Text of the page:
Walking uphill on Smith Street leads to resto gone downhill.

My girlfriend puts up with some wackiness from me from time to time – for instance, when we leave the house without a destination in mind, I’m prone to wandering from restaurant to restaurant feeling dissatisfied with the posted menu.  Smith Street is probably the worst offender – wandering from Bergen Street southwards, I can consistently say, is one of the least satisfying potential-meal walks I know of.  Besides the excellent Boerum Hill Food Company, the slightly-expensive Bar Tabac, and the Dominican El Nuevo Cibao, there aren’t a lot of reasonably-priced places that ENTICE.

I can’t be the only one who’s noticed this.  In the past six months, a plethora of closings have occurred: Cholita (allegedly for health violations), Tabouleh, Village 247, and lately, Banania Café have all fallen under the axe.  I’d say that places like Rosemary Restaurant (is that the name?) and Union Smith Café are probably next, because they never seem to have anyone in them.

With Union Smith Café, I can probably see why.  Dining there last night was an experience that I’m not sure I’d repeat, and not just because of the food.  The hostess had a plastic-like fake smile and seemed to speak from between clenched teeth, and the waitress seemed totally nonplussed by our food choices, and seemed moderately insulted when we declined to order any of the $6.50 desserts, which she went out of her way to describe as “delicious,” in a rather strange instance of overselling.  I don’t know, maybe it was a bad night?  Not the way to promote a return visit, though.

Perhaps we should have taken her reticence as a warning, because neither of our pastas exceeded the Olive Garden’s quality level.  My orecchiette with pancetta and peas ($9.50) were swimming in a layering of cream sauce and what seemed like it ought to be pesto, based on the color.  Sadly, there was not enough flavor to determine its actual content.  The tiny chunks of pancetta offered a little fatty smokiness, but not enough.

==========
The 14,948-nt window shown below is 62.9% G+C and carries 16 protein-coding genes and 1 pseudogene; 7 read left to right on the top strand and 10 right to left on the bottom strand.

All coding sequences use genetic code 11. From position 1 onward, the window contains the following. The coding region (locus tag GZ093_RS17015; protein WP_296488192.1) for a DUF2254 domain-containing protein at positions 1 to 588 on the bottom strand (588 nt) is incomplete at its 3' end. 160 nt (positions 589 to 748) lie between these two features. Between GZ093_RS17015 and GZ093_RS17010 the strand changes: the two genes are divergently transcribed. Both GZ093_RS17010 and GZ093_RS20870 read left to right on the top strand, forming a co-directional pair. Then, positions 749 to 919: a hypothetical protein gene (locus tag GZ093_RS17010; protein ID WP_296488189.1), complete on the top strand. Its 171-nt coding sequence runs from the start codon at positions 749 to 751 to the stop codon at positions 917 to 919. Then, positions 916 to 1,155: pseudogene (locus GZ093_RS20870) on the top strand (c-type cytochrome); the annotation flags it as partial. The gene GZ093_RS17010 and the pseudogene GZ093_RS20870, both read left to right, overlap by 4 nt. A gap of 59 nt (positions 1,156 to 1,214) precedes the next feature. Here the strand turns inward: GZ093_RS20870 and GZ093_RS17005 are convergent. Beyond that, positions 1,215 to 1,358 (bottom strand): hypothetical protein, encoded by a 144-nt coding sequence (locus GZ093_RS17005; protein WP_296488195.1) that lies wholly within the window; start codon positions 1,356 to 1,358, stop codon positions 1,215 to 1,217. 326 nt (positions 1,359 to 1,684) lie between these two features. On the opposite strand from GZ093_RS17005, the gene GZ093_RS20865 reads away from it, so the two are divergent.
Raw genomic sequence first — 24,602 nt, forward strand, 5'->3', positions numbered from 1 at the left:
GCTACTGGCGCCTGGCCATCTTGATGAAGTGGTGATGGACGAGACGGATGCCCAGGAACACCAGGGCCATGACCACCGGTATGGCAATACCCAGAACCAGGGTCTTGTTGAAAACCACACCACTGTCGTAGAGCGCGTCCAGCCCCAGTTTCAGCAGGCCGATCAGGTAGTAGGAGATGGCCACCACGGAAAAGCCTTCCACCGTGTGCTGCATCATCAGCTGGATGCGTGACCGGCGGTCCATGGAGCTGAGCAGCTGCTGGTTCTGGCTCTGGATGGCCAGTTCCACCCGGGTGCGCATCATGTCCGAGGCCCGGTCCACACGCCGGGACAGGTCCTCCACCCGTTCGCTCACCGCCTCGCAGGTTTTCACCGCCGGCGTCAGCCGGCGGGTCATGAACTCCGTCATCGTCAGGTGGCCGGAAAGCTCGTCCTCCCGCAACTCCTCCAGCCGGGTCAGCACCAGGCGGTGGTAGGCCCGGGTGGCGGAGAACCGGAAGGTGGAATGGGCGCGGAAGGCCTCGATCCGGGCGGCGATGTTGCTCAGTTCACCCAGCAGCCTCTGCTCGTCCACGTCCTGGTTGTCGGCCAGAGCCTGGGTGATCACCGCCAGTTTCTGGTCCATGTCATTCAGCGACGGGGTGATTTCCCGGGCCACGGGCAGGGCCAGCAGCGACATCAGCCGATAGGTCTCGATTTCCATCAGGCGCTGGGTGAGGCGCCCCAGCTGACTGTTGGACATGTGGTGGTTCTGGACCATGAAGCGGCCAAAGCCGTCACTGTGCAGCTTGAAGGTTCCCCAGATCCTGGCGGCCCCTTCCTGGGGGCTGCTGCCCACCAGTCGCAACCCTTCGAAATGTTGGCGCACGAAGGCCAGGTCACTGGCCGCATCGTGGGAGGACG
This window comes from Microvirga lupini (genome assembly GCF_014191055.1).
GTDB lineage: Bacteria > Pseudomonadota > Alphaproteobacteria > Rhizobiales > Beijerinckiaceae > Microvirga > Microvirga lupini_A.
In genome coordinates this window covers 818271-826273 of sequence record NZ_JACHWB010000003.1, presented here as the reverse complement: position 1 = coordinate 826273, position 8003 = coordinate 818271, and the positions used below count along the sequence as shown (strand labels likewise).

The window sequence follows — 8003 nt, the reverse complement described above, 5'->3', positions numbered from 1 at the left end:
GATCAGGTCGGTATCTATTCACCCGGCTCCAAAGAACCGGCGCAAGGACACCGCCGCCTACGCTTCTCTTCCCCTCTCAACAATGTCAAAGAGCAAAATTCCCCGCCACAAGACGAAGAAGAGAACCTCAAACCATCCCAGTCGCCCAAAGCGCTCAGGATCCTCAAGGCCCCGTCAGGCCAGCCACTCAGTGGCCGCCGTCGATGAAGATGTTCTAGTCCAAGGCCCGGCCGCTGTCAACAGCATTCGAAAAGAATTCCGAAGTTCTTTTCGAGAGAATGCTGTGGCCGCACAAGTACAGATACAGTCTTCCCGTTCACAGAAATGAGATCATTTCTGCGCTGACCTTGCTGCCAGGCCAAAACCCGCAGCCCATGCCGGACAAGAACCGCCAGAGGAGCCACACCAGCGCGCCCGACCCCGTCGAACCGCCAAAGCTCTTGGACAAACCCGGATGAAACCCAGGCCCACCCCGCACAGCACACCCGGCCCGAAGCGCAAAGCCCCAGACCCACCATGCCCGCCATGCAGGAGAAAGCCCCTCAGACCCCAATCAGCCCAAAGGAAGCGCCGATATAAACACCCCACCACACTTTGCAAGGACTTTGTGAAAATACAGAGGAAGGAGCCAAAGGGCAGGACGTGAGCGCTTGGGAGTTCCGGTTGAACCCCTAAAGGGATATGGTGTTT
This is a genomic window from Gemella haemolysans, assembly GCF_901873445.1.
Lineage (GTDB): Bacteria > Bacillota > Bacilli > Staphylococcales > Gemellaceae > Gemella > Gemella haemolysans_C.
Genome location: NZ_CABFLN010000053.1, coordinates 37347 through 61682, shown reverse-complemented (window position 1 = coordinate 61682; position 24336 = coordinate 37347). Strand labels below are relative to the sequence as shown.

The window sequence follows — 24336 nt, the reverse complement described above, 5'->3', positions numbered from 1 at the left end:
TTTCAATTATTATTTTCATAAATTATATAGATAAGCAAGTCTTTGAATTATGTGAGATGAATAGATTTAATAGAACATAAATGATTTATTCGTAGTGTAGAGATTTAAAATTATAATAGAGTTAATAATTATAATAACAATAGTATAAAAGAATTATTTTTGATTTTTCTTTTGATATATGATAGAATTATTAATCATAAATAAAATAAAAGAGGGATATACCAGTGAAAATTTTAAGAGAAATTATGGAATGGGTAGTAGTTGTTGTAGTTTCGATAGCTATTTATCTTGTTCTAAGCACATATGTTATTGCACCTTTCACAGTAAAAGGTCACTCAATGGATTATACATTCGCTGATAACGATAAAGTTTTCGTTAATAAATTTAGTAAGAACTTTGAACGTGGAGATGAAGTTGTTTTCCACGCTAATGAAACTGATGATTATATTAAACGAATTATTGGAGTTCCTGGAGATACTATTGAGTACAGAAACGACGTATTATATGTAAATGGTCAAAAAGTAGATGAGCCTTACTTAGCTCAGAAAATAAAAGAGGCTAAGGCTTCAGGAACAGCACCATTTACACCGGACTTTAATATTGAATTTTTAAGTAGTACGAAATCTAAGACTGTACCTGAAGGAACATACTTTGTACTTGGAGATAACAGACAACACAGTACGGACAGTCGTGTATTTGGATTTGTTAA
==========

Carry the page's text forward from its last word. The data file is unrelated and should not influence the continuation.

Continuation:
My girlfriend’s gnocchi ($10.50) also came with two sauces, side-by-side: one red sauce, which I’d swear was canned, and one actually flavorful pesto.  The cloves of garlic we crunched into made us happy, but the soggy-ish gnocchi didn’t.

One perk of dining there on Tuesday – every bottle of wine was 50% off.  We opted for the a half-bottle of French white (sorry, wine fans – I forgot to note what it was, but it was the only half-bottle available), which ran us only $11.  I can see coming here with a big group of wine drinkers, I guess, but if the food’s no good, what’s the difference between drinking the bottles in a restaurant and drinking them at home?  The big table?  The onion focaccia that seemed on the border of stale, with an olive oil/balsamic dip featuring too-old vinegar?  I digress.

I’m kind of sorry I didn’t try the hamburger, because my girlfriend said it had gotten a good mark in someone’s book.  I doubt, though, whether it would have impressed me, having eaten Corner Bistro the night before.  


Filed under NYC

3 responses to “Walking uphill on Smith Street leads to resto gone downhill.

  1. enjil

    My partner and I tried Union-Smith for the first time last week – both the pappardelle and the fish and chips were barely mediocre. We’ll definitely not go back. Our waiter was nice, though.

  2. “barely mediocre.” I like it.

  3. Anonymous

    Well what entices someone is purely subjective, but I like that new little vietnamese sandwich shop on Bergen, and my new greatest love is the $10.50 late-night steak sandwich and glass of wine special at Robin de Bois.

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